By Sherry Jackson
Growing up in Southern California, during the heydays of street cruising, Jerry Hutchcroft knew he wanted to race cars. He was inspired by legends like Eddie Sachs and A.J. Foyt, who ran the track at the 1962 Indianapolis 500.
Howeer, in the mid-1960s, hot rods and nitro funny cars became popular. He discovered drag racing and was hooked.
“When I was 16, I started racing my motorcycle and didn’t crash and die,” Hutchcroft jokes. “Once I got my driver’s license, drag racing and girls was pretty much all I thought about.”
Now, more than 50 years later, his career and hobby have been acknowledged with a recent induction into the Arizona Drag Racing Hall of Fame. Hutchcroft was honored along with 21 others this spring.
“Jerry was very deserving of his nomination. Not only for his contribution in creating the Arizona Drag Racing Hall of Fame, but also his continued efforts with the car culture,” says Bill Goosic, board member, Arizona Drag Racing Hall of Fame.
Hutchcroft and his wife, Donna, moved to Texas in 1988 after selling their lucrative printing brokerage in Huntington Beach, California, with the dream to pursue racing full-time.
“There weren’t many opportunities to race in California, but the sport was going strong in Texas,” he says.
The couple were getting ingrained in the Texas racing community and created the Drag Racing Bulletin, a free monthly newspaper dedicated to the sport of drag racing.
But Donna wasn’t happy living in Texas. After 18 months, in 1991, they relocated their family to Arizona. The state had a robust racing community and the couple says they felt they had found their niche. They continued publishing the newspaper, eventually changing the name to Roddin’ & Racin’. Today, the newspaper has a circulation of 15,000 per month with subscribers nationwide.
The couple also promoted several drag racing events in the 1990s, including the Front Engine Pro Nitro Drag Racing Series. The Pro Nitro series featured 250 MPH front engine top Fuel Dragsters, Nitro Fuel Altereds and a class called Blown Bad Boys, that ran on a mid-seven second index with speeds near 200 miles per hour. The Pro Nitro series held races in Arizona, California and Nevada.
In 1999, the Hutchrofts created the Arizona Drag Racing Hall of Fame and inducted the first 15 members in its first three years. In 2006, they created the “Roddin’ & Racin’” TV show that aired on a variety of channels, including ESPN2. The TV show ran for 10 years until the economy crashed and sponsors bailed.
Hutchcroft doesn’t race professionally, instead opting to compete in the sportsman class of the National Hot Rod Association (NHRA). While speed is still important, he says the kind of racing he does is more about elapsed time as opposed to the actual speed.
He admits he’s not a very good racer. He’s only won four races in his life, but he enjoys the sport, the social interaction and the competition. His one and only professional NHRA race was in Las Vegas many years ago.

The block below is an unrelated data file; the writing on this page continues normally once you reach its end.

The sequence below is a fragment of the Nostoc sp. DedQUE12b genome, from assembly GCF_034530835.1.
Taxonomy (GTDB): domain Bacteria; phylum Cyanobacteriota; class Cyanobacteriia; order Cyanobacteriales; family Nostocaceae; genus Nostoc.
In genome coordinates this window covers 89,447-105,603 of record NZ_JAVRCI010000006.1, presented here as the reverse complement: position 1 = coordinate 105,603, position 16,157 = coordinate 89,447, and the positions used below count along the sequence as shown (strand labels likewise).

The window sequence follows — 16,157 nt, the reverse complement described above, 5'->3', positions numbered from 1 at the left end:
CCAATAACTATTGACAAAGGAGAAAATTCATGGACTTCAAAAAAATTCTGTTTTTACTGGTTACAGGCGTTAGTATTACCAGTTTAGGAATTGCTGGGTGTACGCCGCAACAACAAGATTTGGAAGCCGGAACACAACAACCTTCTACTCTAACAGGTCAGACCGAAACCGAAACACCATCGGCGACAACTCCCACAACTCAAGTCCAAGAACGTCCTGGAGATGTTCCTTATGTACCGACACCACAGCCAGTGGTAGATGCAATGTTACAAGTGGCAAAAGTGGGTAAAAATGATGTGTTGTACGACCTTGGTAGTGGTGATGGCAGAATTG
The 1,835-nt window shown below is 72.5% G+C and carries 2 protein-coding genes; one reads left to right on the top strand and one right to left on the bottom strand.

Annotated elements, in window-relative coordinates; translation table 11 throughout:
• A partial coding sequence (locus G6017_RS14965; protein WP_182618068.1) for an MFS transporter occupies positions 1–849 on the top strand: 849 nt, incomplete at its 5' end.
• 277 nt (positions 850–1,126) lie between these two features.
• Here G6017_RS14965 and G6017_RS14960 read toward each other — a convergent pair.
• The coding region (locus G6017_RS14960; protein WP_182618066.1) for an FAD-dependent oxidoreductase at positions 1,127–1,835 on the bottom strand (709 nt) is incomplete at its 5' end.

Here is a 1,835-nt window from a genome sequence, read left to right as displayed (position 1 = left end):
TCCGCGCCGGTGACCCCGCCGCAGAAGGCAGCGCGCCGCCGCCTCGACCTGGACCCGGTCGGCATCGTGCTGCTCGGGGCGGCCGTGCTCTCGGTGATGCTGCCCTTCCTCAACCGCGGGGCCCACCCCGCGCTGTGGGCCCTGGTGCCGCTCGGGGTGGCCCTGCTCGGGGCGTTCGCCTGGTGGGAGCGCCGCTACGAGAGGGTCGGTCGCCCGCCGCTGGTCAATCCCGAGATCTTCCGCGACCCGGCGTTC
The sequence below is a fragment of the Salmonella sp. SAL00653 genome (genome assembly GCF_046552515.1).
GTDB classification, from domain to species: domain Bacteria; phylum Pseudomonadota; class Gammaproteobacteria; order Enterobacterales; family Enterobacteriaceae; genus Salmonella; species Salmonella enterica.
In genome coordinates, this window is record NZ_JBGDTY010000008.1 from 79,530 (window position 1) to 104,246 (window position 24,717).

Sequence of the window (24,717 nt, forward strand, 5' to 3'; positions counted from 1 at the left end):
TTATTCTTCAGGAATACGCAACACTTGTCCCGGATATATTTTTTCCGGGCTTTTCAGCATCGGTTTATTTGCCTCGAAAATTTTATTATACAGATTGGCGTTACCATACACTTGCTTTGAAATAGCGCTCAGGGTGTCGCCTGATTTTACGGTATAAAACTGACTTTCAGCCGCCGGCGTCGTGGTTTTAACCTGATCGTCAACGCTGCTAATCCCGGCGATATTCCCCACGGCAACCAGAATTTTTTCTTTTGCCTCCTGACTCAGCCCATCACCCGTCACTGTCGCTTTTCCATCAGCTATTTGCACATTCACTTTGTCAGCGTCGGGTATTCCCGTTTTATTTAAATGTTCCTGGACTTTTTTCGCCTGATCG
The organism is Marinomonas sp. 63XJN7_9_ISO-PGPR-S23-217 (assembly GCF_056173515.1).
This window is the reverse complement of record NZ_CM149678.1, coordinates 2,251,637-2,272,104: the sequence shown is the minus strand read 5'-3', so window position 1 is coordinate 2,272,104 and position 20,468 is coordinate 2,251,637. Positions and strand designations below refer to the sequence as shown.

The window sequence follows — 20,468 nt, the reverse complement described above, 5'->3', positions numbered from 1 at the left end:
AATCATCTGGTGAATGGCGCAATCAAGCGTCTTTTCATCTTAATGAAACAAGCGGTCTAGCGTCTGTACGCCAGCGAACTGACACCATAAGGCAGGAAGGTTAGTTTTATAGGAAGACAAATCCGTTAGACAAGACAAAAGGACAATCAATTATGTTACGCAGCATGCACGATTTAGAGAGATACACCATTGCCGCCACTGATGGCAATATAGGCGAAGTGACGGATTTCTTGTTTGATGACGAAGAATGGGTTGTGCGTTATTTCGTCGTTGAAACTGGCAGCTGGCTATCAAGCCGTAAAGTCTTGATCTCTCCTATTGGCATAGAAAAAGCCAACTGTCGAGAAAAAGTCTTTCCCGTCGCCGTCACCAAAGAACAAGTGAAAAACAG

“I had a ’63 Nova that was fast enough to qualify for those (NHRA) races. So, I went to Las Vegas and raced it about three times in a divisional points race. My only claim to fame with that car was one run was a perfect run, a 10.90 with a zero index, which made me the No. 1 qualifier. I actually won my first round, but that was the only round of racing I won at an NHRA competition and then my muffler fell off.”
Hutchcroft has been a member of Team Wild Horse Pass for about 25 years and this year also joined Team Tucson Dragway, racing in the Summit ET Racing Series. He estimates he participates in about 10 to 12 sportsman races a year, including the NHRA Summit Racing Series bracket finals in Las Vegas.
“So many people like racing from afar but going to the races and not participating is sort of boring for me. But going to the races and participating, even to this day, I love it.”
While he’s had plenty of different race cars over the years, Hutchcroft says he’ll race about anything, including a Ford Focus rental car once. His current race car is a 1984 Mazda RX7 with a V-8 engine that tops out about 110 MPH in 12.3 seconds.
“I’ve raced almost all of our vehicles at one time or another,” he says. “I’ll put blocks under the pedal, so I don’t do full throttle and risk ruining the car.”
Even with his lifelong passion for the sport, earlier this year Hutchcroft was contemplating quitting drag racing. He was frustrated due to the quick reaction times needed for the sport.
“In 50 years of racing, I’ve never figured out how to get off the starting line with the current systems with any kind of consistency.”
That’s when he came up with a ball bearing drop-type device, to help drag racers come off the starting line quicker. He’s passionate about the invention but doesn’t want to share too many details right now, only that he’s working with the NHRA on approval.
“It’s so amazing. It’s based on gravity and it’s deadly accurate.”
With a renewed focus for his drag racing passion, Hutchcroft is looking forward to the future.
“I’ve loved racing all my life,” he says. “But now at 68, what motivates me today is that I can still do it. Going to the racetrack. Its just fun to be out there with the guys, walking around, getting to know people.”